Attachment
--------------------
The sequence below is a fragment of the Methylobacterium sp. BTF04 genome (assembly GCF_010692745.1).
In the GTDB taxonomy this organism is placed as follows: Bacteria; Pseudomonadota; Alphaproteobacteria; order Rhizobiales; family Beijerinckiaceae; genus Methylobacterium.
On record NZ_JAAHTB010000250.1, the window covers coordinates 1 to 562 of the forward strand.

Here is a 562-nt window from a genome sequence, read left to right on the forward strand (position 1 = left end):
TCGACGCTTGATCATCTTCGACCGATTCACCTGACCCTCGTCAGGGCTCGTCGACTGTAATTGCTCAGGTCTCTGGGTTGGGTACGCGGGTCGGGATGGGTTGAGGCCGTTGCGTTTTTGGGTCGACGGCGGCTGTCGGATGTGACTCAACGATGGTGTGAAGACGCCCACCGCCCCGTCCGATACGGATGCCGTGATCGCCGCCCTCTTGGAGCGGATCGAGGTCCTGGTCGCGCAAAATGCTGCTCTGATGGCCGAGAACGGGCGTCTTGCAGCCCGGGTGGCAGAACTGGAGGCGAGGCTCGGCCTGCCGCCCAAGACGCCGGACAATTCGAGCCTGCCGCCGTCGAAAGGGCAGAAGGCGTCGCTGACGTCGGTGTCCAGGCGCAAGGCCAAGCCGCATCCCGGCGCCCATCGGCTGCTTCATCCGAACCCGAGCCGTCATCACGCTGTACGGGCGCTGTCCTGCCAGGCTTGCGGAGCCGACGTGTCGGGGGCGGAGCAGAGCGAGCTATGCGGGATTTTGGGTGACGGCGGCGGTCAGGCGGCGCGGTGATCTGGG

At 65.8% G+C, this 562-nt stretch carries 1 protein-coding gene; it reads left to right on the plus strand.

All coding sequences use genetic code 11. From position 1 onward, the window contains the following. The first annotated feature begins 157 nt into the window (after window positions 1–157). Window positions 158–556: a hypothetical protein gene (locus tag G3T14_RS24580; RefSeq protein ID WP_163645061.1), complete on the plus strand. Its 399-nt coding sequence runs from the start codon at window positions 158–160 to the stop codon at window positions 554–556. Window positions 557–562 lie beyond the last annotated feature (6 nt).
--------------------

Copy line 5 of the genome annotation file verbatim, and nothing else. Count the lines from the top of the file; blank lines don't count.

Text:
TCGACGCTTGATCATCTTCGACCGATTCACCTGACCCTCGTCAGGGCTCGTCGACTGTAATTGCTCAGGTCTCTGGGTTGGGTACGCGGGTCGGGATGGGTTGAGGCCGTTGCGTTTTTGGGTCGACGGCGGCTGTCGGATGTGACTCAACGATGGTGTGAAGACGCCCACCGCCCCGTCCGATACGGATGCCGTGATCGCCGCCCTCTTGGAGCGGATCGAGGTCCTGGTCGCGCAAAATGCTGCTCTGATGGCCGAGAACGGGCGTCTTGCAGCCCGGGTGGCAGAACTGGAGGCGAGGCTCGGCCTGCCGCCCAAGACGCCGGACAATTCGAGCCTGCCGCCGTCGAAAGGGCAGAAGGCGTCGCTGACGTCGGTGTCCAGGCGCAAGGCCAAGCCGCATCCCGGCGCCCATCGGCTGCTTCATCCGAACCCGAGCCGTCATCACGCTGTACGGGCGCTGTCCTGCCAGGCTTGCGGAGCCGACGTGTCGGGGGCGGAGCAGAGCGAGCTATGCGGGATTTTGGGTGACGGCGGCGGTCAGGCGGCGCGGTGATCTGGG